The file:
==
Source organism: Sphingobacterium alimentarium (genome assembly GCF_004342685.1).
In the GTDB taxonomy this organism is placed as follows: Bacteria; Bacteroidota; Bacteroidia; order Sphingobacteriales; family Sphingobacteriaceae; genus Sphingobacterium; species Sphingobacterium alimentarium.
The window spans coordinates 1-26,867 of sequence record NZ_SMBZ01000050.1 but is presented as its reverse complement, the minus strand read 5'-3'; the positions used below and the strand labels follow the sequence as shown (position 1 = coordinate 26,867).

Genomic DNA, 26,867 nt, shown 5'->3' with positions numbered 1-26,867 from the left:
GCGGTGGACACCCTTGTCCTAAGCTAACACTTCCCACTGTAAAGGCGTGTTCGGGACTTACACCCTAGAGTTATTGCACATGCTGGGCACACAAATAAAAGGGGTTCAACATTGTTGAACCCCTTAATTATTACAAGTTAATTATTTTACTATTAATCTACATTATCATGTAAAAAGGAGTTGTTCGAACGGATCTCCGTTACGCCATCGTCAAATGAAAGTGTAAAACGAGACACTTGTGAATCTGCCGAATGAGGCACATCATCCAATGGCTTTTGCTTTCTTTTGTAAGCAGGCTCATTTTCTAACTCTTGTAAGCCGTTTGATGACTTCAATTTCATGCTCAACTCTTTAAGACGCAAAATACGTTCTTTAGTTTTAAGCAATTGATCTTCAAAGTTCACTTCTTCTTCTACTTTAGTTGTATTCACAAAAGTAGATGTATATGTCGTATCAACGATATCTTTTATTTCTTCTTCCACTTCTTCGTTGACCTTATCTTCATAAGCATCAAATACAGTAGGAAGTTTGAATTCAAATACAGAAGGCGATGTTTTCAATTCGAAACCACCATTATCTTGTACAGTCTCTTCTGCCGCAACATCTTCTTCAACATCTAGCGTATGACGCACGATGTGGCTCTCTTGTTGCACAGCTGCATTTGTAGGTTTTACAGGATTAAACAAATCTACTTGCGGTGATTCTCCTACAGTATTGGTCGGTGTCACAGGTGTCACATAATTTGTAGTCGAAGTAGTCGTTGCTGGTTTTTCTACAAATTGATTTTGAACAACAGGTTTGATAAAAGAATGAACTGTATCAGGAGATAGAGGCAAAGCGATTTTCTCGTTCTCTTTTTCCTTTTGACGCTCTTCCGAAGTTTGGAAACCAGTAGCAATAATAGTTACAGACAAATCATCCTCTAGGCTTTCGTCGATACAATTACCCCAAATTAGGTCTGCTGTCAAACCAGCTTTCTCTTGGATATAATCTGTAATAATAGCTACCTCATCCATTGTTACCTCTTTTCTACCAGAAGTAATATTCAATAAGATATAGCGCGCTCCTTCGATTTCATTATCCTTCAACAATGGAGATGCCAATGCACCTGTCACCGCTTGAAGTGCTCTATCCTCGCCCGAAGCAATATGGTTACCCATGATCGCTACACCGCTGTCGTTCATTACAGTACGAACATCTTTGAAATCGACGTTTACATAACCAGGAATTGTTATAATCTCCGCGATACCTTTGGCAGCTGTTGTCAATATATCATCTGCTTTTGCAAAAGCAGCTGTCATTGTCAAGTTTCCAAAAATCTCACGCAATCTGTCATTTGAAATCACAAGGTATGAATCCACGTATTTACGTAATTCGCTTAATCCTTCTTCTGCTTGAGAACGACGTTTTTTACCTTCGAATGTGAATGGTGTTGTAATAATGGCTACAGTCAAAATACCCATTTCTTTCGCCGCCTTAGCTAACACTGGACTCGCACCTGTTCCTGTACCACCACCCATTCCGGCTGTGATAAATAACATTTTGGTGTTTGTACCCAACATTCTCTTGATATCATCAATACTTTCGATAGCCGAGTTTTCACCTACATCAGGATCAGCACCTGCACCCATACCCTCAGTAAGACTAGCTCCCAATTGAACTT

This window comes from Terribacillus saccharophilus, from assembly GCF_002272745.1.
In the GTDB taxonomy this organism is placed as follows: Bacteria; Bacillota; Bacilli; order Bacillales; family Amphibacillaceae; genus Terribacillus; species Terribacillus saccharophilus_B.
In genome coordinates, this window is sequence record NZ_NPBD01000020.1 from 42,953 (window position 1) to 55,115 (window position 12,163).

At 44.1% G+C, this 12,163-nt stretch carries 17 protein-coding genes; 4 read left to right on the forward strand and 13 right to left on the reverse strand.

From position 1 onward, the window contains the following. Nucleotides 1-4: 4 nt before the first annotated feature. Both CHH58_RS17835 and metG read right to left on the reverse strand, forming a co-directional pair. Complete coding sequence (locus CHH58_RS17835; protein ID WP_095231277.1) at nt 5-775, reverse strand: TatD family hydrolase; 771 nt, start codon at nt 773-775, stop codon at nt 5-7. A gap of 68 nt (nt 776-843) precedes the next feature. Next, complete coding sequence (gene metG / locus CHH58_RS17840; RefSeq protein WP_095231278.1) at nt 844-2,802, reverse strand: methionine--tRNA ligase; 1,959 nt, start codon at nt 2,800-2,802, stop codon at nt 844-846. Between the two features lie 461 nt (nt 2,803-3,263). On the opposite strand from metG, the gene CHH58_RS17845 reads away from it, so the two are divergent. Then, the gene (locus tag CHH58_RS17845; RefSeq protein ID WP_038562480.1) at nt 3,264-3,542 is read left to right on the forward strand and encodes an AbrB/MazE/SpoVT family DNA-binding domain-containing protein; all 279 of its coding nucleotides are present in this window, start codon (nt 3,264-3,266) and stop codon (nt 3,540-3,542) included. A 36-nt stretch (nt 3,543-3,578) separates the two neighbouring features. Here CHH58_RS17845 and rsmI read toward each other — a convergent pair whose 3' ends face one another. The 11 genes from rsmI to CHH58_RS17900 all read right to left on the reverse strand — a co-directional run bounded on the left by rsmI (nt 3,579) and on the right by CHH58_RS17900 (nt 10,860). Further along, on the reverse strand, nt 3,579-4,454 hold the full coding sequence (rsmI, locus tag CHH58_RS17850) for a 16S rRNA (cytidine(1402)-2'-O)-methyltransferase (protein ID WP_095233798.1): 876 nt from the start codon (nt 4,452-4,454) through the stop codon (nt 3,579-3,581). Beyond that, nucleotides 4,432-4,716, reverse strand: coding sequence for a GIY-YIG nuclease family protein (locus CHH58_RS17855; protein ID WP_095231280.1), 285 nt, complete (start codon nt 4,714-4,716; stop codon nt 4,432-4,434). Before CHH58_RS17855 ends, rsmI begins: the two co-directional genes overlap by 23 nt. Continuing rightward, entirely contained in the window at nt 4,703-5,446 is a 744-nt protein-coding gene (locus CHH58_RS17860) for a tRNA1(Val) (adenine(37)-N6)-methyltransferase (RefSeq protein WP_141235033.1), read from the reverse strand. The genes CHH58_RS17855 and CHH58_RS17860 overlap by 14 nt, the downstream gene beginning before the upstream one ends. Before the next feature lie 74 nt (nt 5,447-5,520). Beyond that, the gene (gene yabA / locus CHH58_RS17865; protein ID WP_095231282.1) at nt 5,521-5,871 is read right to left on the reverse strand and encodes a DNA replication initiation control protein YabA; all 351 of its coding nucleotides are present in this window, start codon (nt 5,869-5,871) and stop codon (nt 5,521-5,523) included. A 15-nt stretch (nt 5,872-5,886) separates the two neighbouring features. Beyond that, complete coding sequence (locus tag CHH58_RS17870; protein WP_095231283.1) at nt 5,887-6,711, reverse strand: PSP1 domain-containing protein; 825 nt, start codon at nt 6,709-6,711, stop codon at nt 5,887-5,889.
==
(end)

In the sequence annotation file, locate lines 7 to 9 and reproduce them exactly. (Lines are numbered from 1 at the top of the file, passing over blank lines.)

In the GTDB taxonomy this organism is placed as follows: Bacteria; Bacillota; Bacilli; order Bacillales; family Amphibacillaceae; genus Terribacillus; species Terribacillus saccharophilus_B.
In genome coordinates, this window is sequence record NZ_NPBD01000020.1 from 42,953 (window position 1) to 55,115 (window position 12,163).

At 44.1% G+C, this 12,163-nt stretch carries 17 protein-coding genes; 4 read left to right on the forward strand and 13 right to left on the reverse strand.